Rome’s Investigation

I’ve been spending an immense amount of time sorting out the classes for the society I’ve created. Here is a generalized list of the classes, from top to bottom:

  1. Nobles
  2. Merchants
  3. Innkeepers
  4. Businessmen
  5. Businesswomen
  6. Tavern Owners (bar tenders)
  7. Commoners
  8. Servants

There are a few extra classifications as well. Prostitutes and Servants get the brunt of everything, and (obviously) suffer the most in society. Commoners are barely a step up from Servants (a fact of which they are very aware), and Tavern Owners are really only successful/glorified Commoners. Businesswomen are somewhat on the same level as Tavern Owners, except that they are looked down upon by nearly everyone in the community (so they have a rough time of it). Businessmen are quite wealthy, and although arrogant, are prone to using flattery. Innkeepers are obsessed with money, so they will do almost anything for a price. Merchants are the “bad boys” on the block; the smart people just get out of their way. Noblewomen are full of plots and schemes (and lots of drama), and Noblemen are the top of the food chain (and require subsequent bowing and scraping).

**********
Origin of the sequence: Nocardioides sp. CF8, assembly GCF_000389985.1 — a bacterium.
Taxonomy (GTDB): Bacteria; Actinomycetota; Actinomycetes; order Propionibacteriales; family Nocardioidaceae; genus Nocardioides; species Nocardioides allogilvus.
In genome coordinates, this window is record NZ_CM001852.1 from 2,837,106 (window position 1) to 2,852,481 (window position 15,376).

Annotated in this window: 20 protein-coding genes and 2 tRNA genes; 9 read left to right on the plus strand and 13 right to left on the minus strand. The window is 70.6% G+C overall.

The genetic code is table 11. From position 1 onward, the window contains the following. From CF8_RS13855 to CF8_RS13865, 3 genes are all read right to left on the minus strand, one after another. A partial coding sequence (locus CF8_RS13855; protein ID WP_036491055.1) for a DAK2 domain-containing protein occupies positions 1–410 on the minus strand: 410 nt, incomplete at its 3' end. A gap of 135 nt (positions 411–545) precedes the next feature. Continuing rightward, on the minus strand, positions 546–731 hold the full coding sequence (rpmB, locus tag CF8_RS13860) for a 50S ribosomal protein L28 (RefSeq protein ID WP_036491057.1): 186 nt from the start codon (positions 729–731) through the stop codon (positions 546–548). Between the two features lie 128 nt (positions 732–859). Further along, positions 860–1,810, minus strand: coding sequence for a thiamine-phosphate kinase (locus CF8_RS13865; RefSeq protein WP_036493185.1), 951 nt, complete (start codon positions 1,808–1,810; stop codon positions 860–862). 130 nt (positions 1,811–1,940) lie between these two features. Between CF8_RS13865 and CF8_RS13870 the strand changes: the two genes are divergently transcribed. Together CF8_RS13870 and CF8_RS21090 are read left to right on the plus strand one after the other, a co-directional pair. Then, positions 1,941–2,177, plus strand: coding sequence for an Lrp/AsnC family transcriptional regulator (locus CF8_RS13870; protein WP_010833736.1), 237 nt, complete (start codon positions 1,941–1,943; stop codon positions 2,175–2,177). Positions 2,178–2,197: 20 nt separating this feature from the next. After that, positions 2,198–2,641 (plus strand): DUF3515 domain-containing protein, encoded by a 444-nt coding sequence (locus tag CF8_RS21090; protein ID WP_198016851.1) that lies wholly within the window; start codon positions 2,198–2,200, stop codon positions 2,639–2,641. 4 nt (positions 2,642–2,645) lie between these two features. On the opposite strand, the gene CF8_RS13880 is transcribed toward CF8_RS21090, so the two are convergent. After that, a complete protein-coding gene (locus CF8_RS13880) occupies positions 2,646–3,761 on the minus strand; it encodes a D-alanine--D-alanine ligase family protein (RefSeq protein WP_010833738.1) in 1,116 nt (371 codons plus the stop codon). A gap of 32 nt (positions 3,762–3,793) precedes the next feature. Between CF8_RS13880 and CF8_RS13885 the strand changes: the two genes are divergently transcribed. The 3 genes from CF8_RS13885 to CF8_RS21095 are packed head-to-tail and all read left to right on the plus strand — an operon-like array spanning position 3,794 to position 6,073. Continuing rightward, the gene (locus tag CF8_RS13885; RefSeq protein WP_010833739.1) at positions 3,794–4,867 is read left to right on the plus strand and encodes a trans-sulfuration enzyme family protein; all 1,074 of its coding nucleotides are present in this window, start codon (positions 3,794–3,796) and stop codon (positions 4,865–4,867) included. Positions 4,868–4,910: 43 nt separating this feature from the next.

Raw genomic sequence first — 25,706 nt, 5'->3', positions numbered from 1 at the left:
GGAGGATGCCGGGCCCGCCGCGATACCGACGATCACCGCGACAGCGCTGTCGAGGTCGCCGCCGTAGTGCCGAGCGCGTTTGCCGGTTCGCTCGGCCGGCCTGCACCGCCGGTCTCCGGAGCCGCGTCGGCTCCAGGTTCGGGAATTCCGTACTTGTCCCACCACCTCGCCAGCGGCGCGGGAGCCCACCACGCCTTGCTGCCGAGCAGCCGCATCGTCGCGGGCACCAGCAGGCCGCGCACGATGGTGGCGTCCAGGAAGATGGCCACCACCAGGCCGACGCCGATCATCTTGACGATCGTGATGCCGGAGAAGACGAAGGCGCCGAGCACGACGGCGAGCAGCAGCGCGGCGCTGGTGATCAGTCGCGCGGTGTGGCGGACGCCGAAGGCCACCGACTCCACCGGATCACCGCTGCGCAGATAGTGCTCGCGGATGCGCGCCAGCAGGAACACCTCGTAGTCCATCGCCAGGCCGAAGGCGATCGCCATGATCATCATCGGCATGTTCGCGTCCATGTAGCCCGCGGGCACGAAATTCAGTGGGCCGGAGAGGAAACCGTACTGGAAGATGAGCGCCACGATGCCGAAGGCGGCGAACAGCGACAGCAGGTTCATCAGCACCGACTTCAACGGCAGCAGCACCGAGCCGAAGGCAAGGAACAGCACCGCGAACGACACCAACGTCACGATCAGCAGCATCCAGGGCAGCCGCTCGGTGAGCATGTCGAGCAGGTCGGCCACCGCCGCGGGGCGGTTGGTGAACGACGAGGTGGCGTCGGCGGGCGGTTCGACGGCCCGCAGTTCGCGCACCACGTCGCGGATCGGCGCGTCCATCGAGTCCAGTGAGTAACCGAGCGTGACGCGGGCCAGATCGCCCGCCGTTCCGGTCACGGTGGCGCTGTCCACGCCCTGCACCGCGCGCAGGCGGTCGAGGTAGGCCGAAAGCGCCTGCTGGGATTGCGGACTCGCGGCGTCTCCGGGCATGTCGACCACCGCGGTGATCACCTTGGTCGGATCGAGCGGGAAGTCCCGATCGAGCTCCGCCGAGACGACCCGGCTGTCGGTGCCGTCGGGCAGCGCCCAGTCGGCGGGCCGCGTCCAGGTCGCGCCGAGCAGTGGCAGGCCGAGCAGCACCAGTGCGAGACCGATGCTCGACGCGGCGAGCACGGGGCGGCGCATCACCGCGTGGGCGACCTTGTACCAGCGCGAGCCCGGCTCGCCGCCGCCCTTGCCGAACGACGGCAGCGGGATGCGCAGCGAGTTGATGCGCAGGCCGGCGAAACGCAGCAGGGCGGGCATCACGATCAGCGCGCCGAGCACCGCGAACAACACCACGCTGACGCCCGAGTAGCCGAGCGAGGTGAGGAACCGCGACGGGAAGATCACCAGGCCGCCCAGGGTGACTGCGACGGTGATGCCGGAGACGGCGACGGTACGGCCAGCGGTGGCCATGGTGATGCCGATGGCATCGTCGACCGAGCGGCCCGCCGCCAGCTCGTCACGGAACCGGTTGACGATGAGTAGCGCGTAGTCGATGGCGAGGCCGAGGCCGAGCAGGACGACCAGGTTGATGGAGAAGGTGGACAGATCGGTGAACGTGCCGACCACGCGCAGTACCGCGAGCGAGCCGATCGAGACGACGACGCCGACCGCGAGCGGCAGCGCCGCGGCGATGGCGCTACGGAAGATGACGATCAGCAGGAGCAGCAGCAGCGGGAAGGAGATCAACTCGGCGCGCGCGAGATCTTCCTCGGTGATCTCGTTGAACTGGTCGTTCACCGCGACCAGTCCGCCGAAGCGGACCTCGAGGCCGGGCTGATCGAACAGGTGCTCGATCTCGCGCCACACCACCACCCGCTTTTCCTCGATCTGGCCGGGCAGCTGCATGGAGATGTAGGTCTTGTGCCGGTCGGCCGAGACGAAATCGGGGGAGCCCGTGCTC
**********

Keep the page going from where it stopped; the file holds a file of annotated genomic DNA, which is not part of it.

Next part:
Those not mentioned (besides the Prostitutes) are those generally associated with the Temple (which is a class system all its own). In the temple you have (from the ground up) Temple Servants, Priests, and Temple Maidens. Temple Servants are the extreme bottom of the social ladder, being fodder to the other temple inhabitants, though still somewhat respected by the normal citizens of the town for fear of the Temple (which does protect its own, servant or higher). Priests (and Priestesses) take care of the basic functions and administration of the temple. Temple Maidens are subject to Priests/Priestesses, but in many ways they actually have more power (physically, not necessarily politically). Healers are an odd group, sometimes found in temples and sometimes on their own, depending on personal preference.

Prostitutes are generally left to protect their own. Most of the time they have owners (just like Servants), and they are treated as even below Servants. They usually end up very independent personalities, but they do band together to protect their own when the group is threatened.

People who manage the storefronts along the streets are generally commoners, although Businesswomen do so as well (usually bigger storefronts though, maybe part of it is actually inside a building), and Merchants may open a storefront to introduce their wares to a new area. However, Merchants usually have their own indoor stores, comparable to those of Businessmen (if not greater).

 

Please note that this “generalized” information might prove VERY helpful before you read Chapter 10 (which I am currently about halfway through, or more)—unless you want to learn EVERYTHING as Rome does, which is fine, but it might be a little mind-boggling.

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